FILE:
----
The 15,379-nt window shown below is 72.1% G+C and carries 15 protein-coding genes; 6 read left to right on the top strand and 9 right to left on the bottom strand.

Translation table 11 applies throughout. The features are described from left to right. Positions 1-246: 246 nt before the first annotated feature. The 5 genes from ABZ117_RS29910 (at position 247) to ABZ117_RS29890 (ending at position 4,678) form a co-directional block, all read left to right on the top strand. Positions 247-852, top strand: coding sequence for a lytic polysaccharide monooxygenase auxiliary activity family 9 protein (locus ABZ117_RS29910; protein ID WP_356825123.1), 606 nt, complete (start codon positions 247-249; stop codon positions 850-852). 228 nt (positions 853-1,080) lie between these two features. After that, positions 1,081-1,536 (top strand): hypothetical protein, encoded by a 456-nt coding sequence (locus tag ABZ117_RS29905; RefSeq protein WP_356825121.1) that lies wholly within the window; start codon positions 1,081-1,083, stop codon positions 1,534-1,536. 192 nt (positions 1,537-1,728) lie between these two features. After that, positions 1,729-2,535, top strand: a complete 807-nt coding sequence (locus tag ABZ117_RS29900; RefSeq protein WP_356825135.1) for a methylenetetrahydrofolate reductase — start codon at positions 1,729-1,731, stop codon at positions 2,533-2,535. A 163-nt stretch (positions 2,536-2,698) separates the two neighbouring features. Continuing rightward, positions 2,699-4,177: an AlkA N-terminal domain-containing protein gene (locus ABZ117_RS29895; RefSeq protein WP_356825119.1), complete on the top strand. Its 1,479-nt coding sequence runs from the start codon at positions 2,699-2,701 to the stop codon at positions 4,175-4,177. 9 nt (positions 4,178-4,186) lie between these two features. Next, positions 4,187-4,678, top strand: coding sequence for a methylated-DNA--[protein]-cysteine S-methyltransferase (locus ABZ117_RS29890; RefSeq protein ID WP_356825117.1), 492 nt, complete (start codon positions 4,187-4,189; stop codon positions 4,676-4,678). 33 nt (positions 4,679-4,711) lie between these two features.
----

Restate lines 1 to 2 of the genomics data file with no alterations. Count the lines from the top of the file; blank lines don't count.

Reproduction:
The 15,379-nt window shown below is 72.1% G+C and carries 15 protein-coding genes; 6 read left to right on the top strand and 9 right to left on the bottom strand.

Translation table 11 applies throughout. The features are described from left to right. Positions 1-246: 246 nt before the first annotated feature. The 5 genes from ABZ117_RS29910 (at position 247) to ABZ117_RS29890 (ending at position 4,678) form a co-directional block, all read left to right on the top strand. Positions 247-852, top strand: coding sequence for a lytic polysaccharide monooxygenase auxiliary activity family 9 protein (locus ABZ117_RS29910; protein ID WP_356825123.1), 606 nt, complete (start codon positions 247-249; stop codon positions 850-852). 228 nt (positions 853-1,080) lie between these two features. After that, positions 1,081-1,536 (top strand): hypothetical protein, encoded by a 456-nt coding sequence (locus tag ABZ117_RS29905; RefSeq protein WP_356825121.1) that lies wholly within the window; start codon positions 1,081-1,083, stop codon positions 1,534-1,536. 192 nt (positions 1,537-1,728) lie between these two features. After that, positions 1,729-2,535, top strand: a complete 807-nt coding sequence (locus tag ABZ117_RS29900; RefSeq protein WP_356825135.1) for a methylenetetrahydrofolate reductase — start codon at positions 1,729-1,731, stop codon at positions 2,533-2,535. A 163-nt stretch (positions 2,536-2,698) separates the two neighbouring features. Continuing rightward, positions 2,699-4,177: an AlkA N-terminal domain-containing protein gene (locus ABZ117_RS29895; RefSeq protein WP_356825119.1), complete on the top strand. Its 1,479-nt coding sequence runs from the start codon at positions 2,699-2,701 to the stop codon at positions 4,175-4,177. 9 nt (positions 4,178-4,186) lie between these two features. Next, positions 4,187-4,678, top strand: coding sequence for a methylated-DNA--[protein]-cysteine S-methyltransferase (locus ABZ117_RS29890; RefSeq protein ID WP_356825117.1), 492 nt, complete (start codon positions 4,187-4,189; stop codon positions 4,676-4,678). 33 nt (positions 4,679-4,711) lie between these two features.